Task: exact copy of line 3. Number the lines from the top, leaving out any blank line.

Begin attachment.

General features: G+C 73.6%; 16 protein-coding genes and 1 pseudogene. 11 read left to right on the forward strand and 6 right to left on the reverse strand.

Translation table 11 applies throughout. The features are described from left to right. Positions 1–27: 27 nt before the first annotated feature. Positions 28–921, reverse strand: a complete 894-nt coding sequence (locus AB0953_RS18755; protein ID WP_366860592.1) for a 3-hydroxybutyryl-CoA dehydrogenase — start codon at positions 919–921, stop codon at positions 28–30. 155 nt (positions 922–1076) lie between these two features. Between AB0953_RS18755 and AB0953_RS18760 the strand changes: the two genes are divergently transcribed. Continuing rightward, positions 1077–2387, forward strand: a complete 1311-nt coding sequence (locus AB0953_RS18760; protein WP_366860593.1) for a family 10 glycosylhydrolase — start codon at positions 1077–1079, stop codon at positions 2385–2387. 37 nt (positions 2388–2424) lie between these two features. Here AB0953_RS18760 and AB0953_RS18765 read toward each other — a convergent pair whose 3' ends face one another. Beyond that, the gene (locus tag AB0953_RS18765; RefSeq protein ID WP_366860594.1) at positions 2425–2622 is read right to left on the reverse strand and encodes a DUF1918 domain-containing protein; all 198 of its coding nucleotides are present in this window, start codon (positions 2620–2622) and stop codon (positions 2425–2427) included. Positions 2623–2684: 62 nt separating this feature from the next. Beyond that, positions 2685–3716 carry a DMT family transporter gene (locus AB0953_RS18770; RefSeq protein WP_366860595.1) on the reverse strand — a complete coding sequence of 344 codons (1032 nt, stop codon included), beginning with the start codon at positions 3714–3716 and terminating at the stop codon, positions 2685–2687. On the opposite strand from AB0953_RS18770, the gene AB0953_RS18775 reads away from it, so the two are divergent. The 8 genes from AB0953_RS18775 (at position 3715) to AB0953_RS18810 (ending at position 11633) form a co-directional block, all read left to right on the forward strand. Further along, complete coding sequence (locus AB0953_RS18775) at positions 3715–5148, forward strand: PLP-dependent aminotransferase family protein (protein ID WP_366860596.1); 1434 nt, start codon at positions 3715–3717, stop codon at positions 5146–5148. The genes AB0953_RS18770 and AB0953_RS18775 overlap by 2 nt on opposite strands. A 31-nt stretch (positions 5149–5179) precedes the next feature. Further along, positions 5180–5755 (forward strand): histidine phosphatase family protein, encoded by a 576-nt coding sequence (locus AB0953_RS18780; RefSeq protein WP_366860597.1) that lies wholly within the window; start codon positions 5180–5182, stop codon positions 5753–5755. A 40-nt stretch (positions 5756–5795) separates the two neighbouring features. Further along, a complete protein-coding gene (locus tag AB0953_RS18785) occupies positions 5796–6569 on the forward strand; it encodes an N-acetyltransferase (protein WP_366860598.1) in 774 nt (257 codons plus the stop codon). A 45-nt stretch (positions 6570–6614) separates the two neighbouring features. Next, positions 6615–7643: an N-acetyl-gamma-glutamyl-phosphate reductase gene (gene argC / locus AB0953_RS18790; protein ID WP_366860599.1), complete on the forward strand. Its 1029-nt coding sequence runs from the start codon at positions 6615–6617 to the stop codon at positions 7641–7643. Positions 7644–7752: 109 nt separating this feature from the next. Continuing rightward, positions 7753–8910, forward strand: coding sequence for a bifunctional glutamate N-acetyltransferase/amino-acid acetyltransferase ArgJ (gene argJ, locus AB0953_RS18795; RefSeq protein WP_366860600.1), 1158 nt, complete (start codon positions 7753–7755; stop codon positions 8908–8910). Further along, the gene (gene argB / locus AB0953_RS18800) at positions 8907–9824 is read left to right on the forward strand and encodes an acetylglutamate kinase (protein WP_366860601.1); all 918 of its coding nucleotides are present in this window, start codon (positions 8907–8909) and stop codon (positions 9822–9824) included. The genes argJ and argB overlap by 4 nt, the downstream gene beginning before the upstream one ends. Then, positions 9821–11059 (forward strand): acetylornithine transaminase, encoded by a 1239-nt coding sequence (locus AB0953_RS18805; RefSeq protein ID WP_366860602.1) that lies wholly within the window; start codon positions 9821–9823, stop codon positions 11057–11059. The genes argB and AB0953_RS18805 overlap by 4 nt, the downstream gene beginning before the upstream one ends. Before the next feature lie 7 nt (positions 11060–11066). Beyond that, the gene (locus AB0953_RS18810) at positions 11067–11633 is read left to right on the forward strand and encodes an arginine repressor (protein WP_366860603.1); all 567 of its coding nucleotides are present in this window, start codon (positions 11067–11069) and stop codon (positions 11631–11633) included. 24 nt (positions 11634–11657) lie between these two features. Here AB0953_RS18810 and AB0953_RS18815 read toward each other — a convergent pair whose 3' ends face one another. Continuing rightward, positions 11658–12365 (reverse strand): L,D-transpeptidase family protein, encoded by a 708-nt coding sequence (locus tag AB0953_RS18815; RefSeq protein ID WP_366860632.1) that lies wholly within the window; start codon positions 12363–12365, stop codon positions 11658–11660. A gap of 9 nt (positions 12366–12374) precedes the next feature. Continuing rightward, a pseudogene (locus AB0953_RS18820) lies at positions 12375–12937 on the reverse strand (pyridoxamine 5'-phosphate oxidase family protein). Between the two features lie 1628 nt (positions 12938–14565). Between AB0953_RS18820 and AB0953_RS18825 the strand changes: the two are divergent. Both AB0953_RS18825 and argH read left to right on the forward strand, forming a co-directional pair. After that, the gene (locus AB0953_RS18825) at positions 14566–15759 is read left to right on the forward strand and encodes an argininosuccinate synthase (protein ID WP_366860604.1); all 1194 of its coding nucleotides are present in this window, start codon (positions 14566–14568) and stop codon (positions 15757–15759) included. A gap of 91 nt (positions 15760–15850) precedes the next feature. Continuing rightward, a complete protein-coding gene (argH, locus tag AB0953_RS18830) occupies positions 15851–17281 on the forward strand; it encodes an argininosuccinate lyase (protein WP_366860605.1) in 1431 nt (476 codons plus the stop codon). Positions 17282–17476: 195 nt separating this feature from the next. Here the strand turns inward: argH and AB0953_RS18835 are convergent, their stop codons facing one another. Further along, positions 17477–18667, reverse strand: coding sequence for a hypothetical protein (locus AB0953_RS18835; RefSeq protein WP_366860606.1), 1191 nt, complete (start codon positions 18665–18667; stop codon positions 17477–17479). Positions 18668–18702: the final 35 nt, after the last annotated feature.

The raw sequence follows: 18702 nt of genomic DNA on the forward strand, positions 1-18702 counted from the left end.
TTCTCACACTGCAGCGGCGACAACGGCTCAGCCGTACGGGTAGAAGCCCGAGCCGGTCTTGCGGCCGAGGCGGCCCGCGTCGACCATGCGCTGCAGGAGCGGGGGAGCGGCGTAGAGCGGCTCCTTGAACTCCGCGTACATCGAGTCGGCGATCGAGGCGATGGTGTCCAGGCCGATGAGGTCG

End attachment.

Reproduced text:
The raw sequence follows: 18702 nt of genomic DNA on the forward strand, positions 1-18702 counted from the left end.